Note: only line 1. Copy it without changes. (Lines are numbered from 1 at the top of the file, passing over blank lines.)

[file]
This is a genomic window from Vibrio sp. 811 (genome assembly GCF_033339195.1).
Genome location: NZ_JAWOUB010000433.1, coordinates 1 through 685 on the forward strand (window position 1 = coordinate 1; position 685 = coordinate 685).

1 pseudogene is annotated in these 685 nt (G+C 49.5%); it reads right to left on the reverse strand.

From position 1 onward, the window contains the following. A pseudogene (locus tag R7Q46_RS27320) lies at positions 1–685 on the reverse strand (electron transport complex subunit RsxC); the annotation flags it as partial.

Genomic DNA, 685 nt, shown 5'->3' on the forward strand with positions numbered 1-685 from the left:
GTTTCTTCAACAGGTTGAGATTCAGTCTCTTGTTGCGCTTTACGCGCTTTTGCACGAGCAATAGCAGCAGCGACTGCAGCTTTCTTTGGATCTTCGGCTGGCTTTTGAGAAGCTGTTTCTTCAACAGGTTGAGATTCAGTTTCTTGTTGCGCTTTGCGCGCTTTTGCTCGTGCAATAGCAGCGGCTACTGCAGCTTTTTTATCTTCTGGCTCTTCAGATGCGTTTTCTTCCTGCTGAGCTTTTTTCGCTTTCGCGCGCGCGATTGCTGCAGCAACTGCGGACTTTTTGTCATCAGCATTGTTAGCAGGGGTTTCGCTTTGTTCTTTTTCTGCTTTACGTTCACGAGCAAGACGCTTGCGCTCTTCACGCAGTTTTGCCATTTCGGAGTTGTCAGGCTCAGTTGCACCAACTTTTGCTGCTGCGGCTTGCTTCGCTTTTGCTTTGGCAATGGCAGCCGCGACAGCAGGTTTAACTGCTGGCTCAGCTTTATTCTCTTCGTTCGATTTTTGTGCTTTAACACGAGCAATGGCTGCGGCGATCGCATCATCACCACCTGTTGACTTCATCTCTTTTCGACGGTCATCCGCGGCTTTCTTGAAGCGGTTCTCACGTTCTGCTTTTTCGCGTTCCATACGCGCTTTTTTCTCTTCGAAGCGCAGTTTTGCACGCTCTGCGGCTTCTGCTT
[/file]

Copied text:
This is a genomic window from Vibrio sp. 811 (genome assembly GCF_033339195.1).